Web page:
Scourge or Savior? Varying Perspectives on the "Social Golfer"

The message finally seems to be resonating throughout the golf business world: for this industry to be sustainable it's going to need to embrace some changes.

A decade of decline in participation, which ironically coincided with a period of overheated development, has left many who make their living in golf, in a precarious position.  A position that doesn't allow for an exclusionary image... or even the perception of one.

From the PGA of America's recently unveiled Golf 2.0 to the USGA's "Tee it Forward" initiative, to the ongoing efforts The First Tee there's a fresh emphasis on increased accessibility and openness ...on making the game less intimidating and more friendly, fun, affordable. The theory is that all those good things will make a wider swath of the population want to take up the game... and stick with it. Women, families and young people... under-represented among today's golf population... are being courted with particular zeal, as they clearly represent the best hope for growth.

However, while strategic plans reflect this change in direction, and industry stakeholders appear to have collectively embraced it,  I'm not sure everyone's being completely honest with themselves when it comes to welcoming a new... and different... attitude to the golf course.

This thought came to me while reading a recent article by inspiring LPGA player, Judy Rankin.  In Breaking With Tradition, the Hall of Fame golfer writes about the often subtle, country club "traditions" that continue to make the game less-than-welcoming, ...and suggests some smart, out-of-the-box actions to address the twin issues of time and difficulty, so often cited as barriers.

The 26 time LPGA Tour winner is clearly an advocate for upping the openness and accessibility of golf, none-the-less, towards the end of her article there were a couple of paragraphs that made me wonder if avid, competitive golfers are really ready to welcome the "social golfer".

What can women do to help promote change? For starters, we can approach golf more like a sport and less like a social event. A round of golf, although friendly, should not be a chat session. You wouldn't take a break from your serve in tennis to talk for a minute. Women are faster than the general perception, but some could still play faster.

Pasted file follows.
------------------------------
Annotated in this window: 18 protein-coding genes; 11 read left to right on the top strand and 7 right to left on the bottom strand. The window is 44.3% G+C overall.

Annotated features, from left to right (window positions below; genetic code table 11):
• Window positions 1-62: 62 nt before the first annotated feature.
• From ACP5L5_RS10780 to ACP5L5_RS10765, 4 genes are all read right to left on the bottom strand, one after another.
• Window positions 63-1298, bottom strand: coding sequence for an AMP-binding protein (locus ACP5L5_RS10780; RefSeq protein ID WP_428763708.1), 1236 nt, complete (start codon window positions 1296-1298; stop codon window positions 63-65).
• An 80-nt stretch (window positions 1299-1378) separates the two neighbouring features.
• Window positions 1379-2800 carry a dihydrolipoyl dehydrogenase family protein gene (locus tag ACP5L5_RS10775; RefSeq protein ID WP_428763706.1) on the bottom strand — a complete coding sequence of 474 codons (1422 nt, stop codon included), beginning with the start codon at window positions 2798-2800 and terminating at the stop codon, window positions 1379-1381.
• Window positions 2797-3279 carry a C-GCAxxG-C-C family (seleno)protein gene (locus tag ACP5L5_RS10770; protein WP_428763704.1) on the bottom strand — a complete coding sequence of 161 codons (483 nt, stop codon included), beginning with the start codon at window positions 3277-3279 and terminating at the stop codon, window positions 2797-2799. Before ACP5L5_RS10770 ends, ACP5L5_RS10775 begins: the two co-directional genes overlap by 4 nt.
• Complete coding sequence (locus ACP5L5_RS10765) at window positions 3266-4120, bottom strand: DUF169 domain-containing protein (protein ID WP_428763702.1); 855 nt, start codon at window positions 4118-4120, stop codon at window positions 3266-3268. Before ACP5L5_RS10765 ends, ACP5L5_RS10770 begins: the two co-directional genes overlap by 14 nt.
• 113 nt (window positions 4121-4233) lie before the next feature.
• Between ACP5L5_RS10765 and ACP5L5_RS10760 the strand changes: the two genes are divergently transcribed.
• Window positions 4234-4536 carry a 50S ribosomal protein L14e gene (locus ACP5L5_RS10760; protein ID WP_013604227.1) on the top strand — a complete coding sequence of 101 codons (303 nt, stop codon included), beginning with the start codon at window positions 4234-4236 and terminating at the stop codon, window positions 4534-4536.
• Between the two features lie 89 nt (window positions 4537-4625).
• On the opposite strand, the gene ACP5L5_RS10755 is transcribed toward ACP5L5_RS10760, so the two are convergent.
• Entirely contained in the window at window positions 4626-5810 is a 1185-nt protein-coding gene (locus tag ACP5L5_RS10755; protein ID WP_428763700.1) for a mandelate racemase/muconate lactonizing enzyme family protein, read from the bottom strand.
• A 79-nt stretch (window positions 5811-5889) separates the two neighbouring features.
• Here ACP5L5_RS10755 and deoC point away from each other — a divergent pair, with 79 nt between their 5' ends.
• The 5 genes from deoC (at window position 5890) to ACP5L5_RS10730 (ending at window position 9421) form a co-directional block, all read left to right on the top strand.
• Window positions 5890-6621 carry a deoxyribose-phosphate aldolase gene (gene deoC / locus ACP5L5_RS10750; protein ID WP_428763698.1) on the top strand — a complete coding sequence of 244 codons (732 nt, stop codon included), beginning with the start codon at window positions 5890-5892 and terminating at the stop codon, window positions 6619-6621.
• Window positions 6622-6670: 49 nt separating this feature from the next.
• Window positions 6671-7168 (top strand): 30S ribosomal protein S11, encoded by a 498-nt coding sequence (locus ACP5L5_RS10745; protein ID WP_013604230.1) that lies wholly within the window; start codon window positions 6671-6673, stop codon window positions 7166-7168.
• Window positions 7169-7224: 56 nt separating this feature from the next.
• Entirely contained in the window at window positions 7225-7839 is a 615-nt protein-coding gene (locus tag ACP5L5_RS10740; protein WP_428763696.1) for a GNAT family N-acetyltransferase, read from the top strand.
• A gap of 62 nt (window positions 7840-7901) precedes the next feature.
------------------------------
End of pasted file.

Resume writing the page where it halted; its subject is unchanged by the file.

Female golfers also need to step it up on the equipment side. Good equipment is crucial to better play for slower swing speeds. Women should get informed about what's new, and those who can afford it should experiment. Technology levels the playing field, and we need to invest in the game that now really wants to invest in us.

Now here's the thing, I know quite a few golfers (including times ...myself) who play purely for fun.  They rarely keep score and aren't particularly concerned with setting or achieving goals.  This may be due to lack of time or they may just not be competitive by nature.  These folks enjoy "the game", "the social event" and "the outdoor experience" in equal parts, and they generally play with used balls and equipment that's slightly, um, "retro",  but... they're as well-versed in golf etiquette as the most avid competitive golfers, thus pace-of-play is never a problem with them. In fact, they often find themselves slowed down by the more "competitive, goal-oriented types" who A. search endlessly for their expensive lost balls B. mark every single putt C. spend excessive time reading greens D. obsessively wash their balls and replace their club covers.

Don't get me wrong, I see where Judy Rankin is coming from and agree that players... male or female... who don't adhere fully to the rules of golf etiquette and pace-of-play are an anathema to the game.  What concerns me though, is that in the midst of this unprecedented industry-wide effort to grow the game and keep players in it, there may still be a substantial block of "avid golfers" who aren't quite ready to set out the welcome mat for anyone they consider a "social golfer".  In fact, there's already ample evidence of this on the golf message boards.

The fact is, "Social Golfers" will need to be a key part of any strategy that aspires to drive new players to the game and even more so when the goal involves re-engaging lapsed players.  What this makes clear to me is that the programs being put into place to grow the game must include new and innovative approaches to communicating, teaching and reinforcing golf etiquette.  More than anything else this may eventually lead to a warmer welcome for new players and a more positive  perspective on "Social Golfers".